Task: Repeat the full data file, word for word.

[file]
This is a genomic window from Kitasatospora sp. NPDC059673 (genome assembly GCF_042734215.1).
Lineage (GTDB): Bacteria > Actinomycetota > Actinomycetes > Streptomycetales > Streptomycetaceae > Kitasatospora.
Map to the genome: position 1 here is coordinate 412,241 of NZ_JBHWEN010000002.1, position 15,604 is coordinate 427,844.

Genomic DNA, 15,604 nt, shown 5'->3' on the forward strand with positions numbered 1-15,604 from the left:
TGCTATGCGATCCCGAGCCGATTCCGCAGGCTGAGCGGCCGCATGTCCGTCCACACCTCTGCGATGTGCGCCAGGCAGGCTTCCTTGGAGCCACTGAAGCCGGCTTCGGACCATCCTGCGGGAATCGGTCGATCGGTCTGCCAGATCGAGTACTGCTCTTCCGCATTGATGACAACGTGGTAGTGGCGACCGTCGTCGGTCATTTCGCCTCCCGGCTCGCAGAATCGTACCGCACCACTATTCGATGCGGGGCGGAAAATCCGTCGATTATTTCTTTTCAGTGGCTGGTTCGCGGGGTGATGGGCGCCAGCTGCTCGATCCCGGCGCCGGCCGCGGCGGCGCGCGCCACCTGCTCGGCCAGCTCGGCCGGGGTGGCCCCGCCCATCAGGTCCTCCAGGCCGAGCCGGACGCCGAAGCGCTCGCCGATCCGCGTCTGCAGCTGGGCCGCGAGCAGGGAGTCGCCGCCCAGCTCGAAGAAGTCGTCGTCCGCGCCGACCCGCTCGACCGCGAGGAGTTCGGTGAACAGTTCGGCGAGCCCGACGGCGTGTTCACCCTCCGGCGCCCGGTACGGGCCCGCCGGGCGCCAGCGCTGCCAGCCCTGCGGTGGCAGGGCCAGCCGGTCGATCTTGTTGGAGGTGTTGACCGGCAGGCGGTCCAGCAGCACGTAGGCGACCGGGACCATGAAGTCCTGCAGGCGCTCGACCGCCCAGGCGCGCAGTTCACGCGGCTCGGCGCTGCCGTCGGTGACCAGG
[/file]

This is a genomic window from Kitasatospora sp. NPDC059673 (genome assembly GCF_042734215.1).
Lineage (GTDB): Bacteria > Actinomycetota > Actinomycetes > Streptomycetales > Streptomycetaceae > Kitasatospora.
Map to the genome: position 1 here is coordinate 412,241 of NZ_JBHWEN010000002.1, position 15,604 is coordinate 427,844.

Genomic DNA, 15,604 nt, shown 5'->3' on the forward strand with positions numbered 1-15,604 from the left:
TGCTATGCGATCCCGAGCCGATTCCGCAGGCTGAGCGGCCGCATGTCCGTCCACACCTCTGCGATGTGCGCCAGGCAGGCTTCCTTGGAGCCACTGAAGCCGGCTTCGGACCATCCTGCGGGAATCGGTCGATCGGTCTGCCAGATCGAGTACTGCTCTTCCGCATTGATGACAACGTGGTAGTGGCGACCGTCGTCGGTCATTTCGCCTCCCGGCTCGCAGAATCGTACCGCACCACTATTCGATGCGGGGCGGAAAATCCGTCGATTATTTCTTTTCAGTGGCTGGTTCGCGGGGTGATGGGCGCCAGCTGCTCGATCCCGGCGCCGGCCGCGGCGGCGCGCGCCACCTGCTCGGCCAGCTCGGCCGGGGTGGCCCCGCCCATCAGGTCCTCCAGGCCGAGCCGGACGCCGAAGCGCTCGCCGATCCGCGTCTGCAGCTGGGCCGCGAGCAGGGAGTCGCCGCCCAGCTCGAAGAAGTCGTCGTCCGCGCCGACCCGCTCGACCGCGAGGAGTTCGGTGAACAGTTCGGCGAGCCCGACGGCGTGTTCACCCTCCGGCGCCCGGTACGGGCCCGCCGGGCGCCAGCGCTGCCAGCCCTGCGGTGGCAGGGCCAGCCGGTCGATCTTGTTGGAGGTGTTGACCGGCAGGCGGTCCAGCAGCACGTAGGCGACCGGGACCATGAAGTCCTGCAGGCGCTCGACCGCCCAGGCGCGCAGTTCACGCGGCTCGGCGCTGCCGTCGGTGACCAGG